In a relationship, both partners deserve to feel loved, respected, and comfortable. But when there are insecurities in relationships, these ideals are pretty tricky to achieve.
Of course, it’s natural to feel insecure from time to time. But there’s a big difference between sometimes feeling less than and being made to feel inadequate by your partner or relationship.
In order for you to mend the insecurities in your relationships, you first need to spot them. So here’s our advice on how to identify and mend them.
4 Signs of Insecurities in Relationships
Fear of losing your mate
One sign that you’re feeling insecurities in relationships is the constant fear of losing your mate.
Do you often worry that your partner is more interested in other people, even though they assure you they’re not? Feeling this way can be stressful and make you act out.
So how do you tackle this fear? By practicing trust. Regularly sit down and have an open conversation with your partner about how you’re feeling. Be honest and explain to them your insecurities and expectations.
A supportive, caring partner should respond positively to this. Discuss the root of fear that they’ll leave you and what you can do, together and apart, to work on this.
If you’re truly concerned that you’ll not be able to trust your mate, then perhaps the issue is not your insecurities in relationships. Maybe this relationship is simply not the correct path for you.
If so, move forward with the people who do support and love you! A supportive network is key to a happier life.
Insecurities in relationships equal jealousy
Studies show that there’s a certain level of jealousy in a relationship that is considered healthy. After all, you’re in a committed relationship. Of course, you don’t want someone else breaking what you’ve built together.
But, there’s a point where healthy jealousy turns into consuming insecurity. Common signs of jealousy include:
Spying on your mate
Constantly questioning your partner’s whereabouts
Controlling behavior, such as demanding friendships to be ended
Getting clingy with your mate
Pettiness, such as flirting with someone else just to make your partner jealous
While acting on this sneaky emotion seems entirely justified in the moment, it’s not worth ruining a great relationship over. Particularly if it’s based on speculation.
Check in with each other regularly to discuss your relationship’s health. That way if there’s something going on that would cause your partner to stray, you’ll be the first to know.
Remember, you can only control your behavior. Monitoring their behavior won’t make your relationship stronger, it’ll only make your insecurities worse.
Spend time alone together as a couple. Go on a date night or romantic getaway. Spending quality time together will build the respect you have for each other and your relationship.
The need for constant reassurance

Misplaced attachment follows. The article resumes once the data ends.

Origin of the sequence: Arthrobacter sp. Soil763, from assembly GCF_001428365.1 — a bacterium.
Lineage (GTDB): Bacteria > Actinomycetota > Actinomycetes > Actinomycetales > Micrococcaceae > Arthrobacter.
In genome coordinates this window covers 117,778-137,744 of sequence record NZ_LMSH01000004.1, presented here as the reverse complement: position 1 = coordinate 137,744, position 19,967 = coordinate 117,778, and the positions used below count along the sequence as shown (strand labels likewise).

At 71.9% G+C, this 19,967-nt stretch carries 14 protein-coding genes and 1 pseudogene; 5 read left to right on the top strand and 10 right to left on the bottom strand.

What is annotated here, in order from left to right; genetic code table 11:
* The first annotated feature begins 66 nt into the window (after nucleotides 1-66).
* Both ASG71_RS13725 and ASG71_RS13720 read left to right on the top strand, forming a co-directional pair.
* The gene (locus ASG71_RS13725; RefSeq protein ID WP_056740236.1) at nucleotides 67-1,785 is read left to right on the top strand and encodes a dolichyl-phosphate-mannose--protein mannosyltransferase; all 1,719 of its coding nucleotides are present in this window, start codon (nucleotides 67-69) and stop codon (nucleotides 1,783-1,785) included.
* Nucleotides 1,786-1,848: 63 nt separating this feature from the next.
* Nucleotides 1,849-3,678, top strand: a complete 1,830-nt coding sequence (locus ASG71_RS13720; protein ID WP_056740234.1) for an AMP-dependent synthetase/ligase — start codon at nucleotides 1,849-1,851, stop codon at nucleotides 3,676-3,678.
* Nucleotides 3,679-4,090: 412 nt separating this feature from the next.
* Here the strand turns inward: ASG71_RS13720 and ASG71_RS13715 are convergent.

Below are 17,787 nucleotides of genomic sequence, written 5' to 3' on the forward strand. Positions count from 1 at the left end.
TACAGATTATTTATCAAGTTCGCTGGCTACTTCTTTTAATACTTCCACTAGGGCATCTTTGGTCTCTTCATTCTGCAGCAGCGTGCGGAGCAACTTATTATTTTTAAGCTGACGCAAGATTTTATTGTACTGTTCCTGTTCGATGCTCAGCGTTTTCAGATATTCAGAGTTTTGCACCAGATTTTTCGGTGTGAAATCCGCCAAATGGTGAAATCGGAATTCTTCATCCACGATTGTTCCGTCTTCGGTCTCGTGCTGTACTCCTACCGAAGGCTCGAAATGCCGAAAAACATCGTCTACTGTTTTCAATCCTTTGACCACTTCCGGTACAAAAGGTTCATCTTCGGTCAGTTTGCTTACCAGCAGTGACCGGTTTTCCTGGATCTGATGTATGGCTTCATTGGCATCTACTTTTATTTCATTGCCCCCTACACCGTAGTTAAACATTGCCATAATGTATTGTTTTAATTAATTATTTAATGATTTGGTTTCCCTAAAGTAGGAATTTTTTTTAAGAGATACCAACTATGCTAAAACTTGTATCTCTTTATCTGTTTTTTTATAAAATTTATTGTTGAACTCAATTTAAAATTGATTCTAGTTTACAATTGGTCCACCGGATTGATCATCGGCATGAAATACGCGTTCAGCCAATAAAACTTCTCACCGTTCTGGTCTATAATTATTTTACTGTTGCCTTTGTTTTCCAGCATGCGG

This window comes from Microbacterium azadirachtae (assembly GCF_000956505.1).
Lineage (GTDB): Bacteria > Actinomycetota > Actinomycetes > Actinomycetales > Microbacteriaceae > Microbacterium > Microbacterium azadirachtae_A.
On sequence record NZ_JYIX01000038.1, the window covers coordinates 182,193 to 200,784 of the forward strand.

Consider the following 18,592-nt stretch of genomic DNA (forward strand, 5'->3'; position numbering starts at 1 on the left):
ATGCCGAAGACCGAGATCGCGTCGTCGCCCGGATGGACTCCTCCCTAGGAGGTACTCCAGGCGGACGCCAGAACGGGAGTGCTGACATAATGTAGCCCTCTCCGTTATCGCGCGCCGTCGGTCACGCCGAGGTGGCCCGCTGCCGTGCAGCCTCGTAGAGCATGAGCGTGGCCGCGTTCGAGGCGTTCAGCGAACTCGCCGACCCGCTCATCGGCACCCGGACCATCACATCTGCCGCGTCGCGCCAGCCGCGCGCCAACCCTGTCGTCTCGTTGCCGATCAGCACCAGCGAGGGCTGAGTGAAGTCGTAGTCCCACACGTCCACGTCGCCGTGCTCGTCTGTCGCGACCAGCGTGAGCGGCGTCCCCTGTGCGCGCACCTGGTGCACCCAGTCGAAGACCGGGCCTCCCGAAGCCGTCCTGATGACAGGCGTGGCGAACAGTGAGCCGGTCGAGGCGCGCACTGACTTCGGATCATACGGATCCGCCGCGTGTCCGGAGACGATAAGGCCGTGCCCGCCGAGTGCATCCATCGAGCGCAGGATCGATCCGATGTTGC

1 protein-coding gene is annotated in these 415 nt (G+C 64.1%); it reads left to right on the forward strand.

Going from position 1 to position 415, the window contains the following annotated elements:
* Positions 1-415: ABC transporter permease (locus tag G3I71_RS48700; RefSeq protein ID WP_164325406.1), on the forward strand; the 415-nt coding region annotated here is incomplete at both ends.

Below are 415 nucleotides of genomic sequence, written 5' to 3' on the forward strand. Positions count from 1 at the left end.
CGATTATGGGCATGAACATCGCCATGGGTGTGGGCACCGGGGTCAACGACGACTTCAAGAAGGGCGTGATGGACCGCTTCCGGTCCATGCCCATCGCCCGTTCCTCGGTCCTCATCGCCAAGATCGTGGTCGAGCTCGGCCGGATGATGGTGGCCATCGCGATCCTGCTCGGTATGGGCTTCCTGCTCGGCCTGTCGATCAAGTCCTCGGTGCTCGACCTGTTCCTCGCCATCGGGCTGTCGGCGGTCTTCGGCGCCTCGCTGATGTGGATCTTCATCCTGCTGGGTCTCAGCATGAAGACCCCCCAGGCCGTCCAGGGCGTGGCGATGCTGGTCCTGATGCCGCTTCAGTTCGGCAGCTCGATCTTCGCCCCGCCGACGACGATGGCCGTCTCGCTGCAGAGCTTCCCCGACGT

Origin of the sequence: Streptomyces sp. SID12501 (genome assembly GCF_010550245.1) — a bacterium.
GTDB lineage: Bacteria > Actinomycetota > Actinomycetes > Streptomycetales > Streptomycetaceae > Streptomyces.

Am I attractive? Do you love me? Do you really want to be with me? Are you being faithful? Why do you like me anyway? These are all questions that are spurred on by insecurities.
If you’re insecure with yourself you may find you’re constantly requesting reassurance from your partner for validation. While this may feel like a natural response to how you’re feeling, in the long run, it can have negative consequences for you and your relationship.
Our advice? Love yourself first. Sure, it sounds cringy, but it’s really true. Before you commit to someone you deserve to realize how wonderful you are alone. Your partner can’t take away your insecurities, only you can.
If you’re always relying on someone else to tell you how great you are, it can drain them and you. Plus, what if they’re not there when you need an extra pep talk?
Instead, focus your energy on treating yourself. Take yourself on dates. Create goals that revolve around you, independent from your other half. Work on ways to appreciate your beautiful self! Self-care is really important. It even makes you a better partner!
You always avoid confrontation
Do you avoid confrontation like the plague? Even when it’s warranted? This could be because you fear that your partner will leave at the slightest sign of opposition.
If you want to pursue a healthy relationship, it’s vital that you practice honest communication. This means getting uncomfortable topics out in the open and sharing your thoughts and feelings with one another.
It may feel awkward, even scary. But we promise it’ll make you stronger as a couple and more resilient as an individual. You know what they say, what doesn’t kill you makes you stronger!
Overcoming insecurities in relationships can be challenging. But it’s also rewarding.
We all enter relationships with some sort of baggage and if these insecurities are yours, then tackling them is your battle! You have all the tools necessary to become a more secure and happier individual. You got this!